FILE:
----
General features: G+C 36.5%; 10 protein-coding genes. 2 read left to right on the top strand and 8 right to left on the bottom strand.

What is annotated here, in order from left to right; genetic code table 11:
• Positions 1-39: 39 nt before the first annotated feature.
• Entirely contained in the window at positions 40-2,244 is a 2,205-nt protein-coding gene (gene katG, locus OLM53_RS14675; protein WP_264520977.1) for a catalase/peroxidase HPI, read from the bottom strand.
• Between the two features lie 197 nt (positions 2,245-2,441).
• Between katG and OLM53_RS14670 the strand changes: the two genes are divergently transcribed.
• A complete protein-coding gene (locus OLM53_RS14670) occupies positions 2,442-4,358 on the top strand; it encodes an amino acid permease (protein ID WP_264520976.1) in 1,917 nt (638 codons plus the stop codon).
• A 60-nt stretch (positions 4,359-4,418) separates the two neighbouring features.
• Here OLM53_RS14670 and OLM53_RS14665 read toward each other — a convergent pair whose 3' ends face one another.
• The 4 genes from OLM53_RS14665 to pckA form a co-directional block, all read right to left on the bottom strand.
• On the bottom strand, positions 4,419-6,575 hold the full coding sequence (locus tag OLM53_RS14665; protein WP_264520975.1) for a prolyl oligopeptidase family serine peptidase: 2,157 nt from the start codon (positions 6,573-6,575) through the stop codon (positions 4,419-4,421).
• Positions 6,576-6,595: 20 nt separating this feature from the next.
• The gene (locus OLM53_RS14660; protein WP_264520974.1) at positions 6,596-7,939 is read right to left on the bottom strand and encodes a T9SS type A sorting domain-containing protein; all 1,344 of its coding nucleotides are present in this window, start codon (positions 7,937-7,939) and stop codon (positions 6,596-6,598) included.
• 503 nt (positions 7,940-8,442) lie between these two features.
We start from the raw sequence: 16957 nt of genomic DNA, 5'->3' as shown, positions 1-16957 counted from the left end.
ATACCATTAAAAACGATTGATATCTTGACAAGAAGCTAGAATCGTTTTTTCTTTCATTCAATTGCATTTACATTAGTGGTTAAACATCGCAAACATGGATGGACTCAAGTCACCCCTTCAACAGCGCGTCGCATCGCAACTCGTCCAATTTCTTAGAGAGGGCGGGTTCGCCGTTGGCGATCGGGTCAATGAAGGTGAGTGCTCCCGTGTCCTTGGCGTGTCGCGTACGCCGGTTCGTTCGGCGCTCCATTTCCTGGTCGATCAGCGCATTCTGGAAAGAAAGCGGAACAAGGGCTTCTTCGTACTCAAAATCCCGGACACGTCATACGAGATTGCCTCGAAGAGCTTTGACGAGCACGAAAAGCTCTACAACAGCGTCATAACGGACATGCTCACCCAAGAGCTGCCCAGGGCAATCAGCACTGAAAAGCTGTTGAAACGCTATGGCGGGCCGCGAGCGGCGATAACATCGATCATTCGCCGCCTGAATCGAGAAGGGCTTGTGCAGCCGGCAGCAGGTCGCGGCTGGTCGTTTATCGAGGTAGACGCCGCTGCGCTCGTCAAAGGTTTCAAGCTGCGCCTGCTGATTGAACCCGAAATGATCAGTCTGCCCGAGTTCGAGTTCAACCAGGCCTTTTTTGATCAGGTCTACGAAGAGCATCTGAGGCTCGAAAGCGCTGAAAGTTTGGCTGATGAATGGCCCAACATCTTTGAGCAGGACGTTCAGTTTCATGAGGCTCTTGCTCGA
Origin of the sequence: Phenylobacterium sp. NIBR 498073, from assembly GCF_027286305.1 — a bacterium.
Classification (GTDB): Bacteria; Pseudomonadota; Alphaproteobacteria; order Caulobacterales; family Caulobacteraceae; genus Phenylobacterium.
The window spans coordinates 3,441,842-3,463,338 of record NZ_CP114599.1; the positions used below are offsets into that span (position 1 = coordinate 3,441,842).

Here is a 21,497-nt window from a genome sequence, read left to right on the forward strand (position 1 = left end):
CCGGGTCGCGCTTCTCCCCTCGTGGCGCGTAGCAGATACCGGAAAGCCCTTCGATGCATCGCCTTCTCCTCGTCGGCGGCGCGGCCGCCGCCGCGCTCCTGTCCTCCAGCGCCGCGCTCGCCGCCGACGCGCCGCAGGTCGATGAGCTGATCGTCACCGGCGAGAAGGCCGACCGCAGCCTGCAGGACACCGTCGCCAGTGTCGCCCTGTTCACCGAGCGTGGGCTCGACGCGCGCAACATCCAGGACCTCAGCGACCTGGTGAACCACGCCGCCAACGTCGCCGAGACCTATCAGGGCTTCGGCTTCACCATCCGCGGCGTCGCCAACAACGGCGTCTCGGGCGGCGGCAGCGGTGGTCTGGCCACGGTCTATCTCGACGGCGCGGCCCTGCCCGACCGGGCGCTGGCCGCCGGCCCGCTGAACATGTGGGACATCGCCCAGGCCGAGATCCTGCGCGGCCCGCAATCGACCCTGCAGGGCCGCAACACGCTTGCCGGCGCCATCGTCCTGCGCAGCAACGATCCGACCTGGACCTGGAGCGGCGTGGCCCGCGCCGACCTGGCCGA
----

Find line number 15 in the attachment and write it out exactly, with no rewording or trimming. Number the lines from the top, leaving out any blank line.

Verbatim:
We start from the raw sequence: 16957 nt of genomic DNA, 5'->3' as shown, positions 1-16957 counted from the left end.